Chapter 16. Modules
Despite being "monolithic," in the sense of the whole kernel running in a single protection domain, the Linux kernel is modular, allowing the dynamic insertion and removal of code from the kernel at run-time. Related subroutines, data, and entry and exit points are grouped together in a single binary image, a loadable kernel object, called a module. Support for modules allows systems to have only a minimal base kernel image, with optional features and drivers supplied via module. Modules also provide easy removal and reloading of kernel code, facilitate debugging, and allow for the loading of new drivers on demand in response to the hotplugging of new devices.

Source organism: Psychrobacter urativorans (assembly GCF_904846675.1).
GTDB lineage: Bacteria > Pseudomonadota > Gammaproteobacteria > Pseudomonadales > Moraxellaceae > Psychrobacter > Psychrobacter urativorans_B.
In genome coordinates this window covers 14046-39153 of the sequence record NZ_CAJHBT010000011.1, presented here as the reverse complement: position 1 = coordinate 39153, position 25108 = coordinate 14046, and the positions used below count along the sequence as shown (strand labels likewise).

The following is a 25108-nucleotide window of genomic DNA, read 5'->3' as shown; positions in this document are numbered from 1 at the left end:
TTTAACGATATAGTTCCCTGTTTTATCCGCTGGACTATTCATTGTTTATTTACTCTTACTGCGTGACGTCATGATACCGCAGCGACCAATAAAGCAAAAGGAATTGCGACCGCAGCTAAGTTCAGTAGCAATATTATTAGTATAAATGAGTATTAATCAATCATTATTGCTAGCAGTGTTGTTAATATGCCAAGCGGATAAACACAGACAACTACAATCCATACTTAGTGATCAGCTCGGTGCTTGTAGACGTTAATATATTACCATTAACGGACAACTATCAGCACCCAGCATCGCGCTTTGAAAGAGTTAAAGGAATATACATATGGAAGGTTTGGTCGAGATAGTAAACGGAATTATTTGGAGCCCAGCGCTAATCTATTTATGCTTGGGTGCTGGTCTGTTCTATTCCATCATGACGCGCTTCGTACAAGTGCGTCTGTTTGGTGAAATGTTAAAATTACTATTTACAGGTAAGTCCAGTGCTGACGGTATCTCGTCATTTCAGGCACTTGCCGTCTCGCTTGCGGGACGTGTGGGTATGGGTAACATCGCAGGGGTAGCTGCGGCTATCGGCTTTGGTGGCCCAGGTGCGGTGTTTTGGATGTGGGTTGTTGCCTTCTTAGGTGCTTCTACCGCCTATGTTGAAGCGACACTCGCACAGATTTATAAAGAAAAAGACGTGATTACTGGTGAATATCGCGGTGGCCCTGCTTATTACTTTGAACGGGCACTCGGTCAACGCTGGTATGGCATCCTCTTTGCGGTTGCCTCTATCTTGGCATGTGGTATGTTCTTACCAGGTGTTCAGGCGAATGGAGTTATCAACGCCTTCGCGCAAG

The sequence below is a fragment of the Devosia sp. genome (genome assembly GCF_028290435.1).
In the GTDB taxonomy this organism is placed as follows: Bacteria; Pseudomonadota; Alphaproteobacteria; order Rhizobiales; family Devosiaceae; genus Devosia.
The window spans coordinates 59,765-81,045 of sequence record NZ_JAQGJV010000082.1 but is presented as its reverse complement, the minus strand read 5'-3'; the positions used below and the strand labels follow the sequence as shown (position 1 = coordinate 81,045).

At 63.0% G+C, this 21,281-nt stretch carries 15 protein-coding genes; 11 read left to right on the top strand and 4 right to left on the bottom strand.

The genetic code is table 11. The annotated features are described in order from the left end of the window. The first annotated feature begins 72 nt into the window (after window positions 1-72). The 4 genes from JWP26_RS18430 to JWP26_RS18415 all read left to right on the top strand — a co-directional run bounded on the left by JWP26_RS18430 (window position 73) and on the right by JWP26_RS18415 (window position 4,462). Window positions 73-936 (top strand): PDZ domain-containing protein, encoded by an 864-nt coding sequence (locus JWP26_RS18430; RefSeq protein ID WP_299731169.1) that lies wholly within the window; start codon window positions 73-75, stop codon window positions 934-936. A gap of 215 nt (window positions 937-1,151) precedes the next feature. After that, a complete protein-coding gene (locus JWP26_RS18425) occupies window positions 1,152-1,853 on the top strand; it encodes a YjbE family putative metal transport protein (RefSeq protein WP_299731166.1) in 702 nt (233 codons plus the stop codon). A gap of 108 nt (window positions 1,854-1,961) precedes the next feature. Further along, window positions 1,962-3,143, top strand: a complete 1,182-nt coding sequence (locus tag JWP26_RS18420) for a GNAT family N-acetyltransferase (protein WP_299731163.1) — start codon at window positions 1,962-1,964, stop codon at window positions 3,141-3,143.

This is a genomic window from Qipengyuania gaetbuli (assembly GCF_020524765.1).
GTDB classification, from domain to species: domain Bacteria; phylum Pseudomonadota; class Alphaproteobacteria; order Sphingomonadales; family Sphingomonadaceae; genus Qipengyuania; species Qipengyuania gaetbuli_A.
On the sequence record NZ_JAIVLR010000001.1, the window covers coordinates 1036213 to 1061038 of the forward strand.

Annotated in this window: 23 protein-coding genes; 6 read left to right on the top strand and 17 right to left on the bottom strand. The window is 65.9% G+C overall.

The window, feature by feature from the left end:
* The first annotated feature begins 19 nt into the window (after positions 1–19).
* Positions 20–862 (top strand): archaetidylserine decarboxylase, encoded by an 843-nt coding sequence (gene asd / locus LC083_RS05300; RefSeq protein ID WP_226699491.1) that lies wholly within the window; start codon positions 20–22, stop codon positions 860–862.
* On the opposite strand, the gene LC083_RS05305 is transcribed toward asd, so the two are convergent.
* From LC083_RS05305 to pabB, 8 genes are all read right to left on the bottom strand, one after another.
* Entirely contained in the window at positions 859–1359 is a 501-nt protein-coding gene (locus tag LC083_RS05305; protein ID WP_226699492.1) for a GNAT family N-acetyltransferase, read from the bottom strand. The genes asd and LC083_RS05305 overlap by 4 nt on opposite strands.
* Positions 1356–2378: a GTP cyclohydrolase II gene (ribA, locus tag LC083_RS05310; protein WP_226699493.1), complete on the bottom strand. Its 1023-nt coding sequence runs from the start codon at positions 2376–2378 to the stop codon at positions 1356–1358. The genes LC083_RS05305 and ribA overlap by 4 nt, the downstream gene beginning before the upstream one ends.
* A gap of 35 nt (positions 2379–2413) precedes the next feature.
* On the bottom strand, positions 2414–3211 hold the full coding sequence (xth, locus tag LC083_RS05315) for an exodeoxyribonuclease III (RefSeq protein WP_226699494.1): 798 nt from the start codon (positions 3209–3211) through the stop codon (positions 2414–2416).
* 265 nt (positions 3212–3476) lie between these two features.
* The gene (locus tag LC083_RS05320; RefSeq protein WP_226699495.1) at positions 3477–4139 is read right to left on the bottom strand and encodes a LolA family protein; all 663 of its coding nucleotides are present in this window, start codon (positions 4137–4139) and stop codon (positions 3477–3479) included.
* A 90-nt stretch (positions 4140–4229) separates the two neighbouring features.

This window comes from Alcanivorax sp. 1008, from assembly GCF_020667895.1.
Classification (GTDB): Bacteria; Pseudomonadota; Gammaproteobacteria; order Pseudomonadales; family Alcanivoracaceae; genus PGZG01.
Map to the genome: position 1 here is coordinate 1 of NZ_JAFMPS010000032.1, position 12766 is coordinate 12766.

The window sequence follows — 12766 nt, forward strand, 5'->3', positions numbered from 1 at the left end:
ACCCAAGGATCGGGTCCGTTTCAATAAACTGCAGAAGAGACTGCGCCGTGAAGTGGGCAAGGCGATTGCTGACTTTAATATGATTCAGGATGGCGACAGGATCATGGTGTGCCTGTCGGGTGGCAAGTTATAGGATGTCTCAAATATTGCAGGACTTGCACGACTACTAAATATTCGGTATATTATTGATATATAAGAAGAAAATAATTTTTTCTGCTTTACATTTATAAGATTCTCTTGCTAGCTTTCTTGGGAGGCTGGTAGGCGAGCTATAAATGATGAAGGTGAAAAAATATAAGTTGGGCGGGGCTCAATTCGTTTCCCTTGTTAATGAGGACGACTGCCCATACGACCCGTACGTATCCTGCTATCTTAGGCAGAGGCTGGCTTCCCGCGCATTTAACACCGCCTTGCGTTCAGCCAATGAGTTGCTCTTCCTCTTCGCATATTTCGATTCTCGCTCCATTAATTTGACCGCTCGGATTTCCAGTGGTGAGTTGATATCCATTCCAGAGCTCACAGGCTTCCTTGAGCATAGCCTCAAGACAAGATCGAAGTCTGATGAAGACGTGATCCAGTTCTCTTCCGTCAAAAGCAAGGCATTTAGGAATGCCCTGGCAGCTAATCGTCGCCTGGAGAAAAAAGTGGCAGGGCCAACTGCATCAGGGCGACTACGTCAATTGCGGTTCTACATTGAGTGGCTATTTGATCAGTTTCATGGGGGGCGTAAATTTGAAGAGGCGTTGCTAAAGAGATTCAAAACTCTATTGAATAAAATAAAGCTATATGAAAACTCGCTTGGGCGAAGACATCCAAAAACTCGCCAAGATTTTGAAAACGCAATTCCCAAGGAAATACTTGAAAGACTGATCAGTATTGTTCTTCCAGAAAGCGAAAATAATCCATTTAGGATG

This chapter looks at the magic behind modules in the kernel and how you can write your very own module.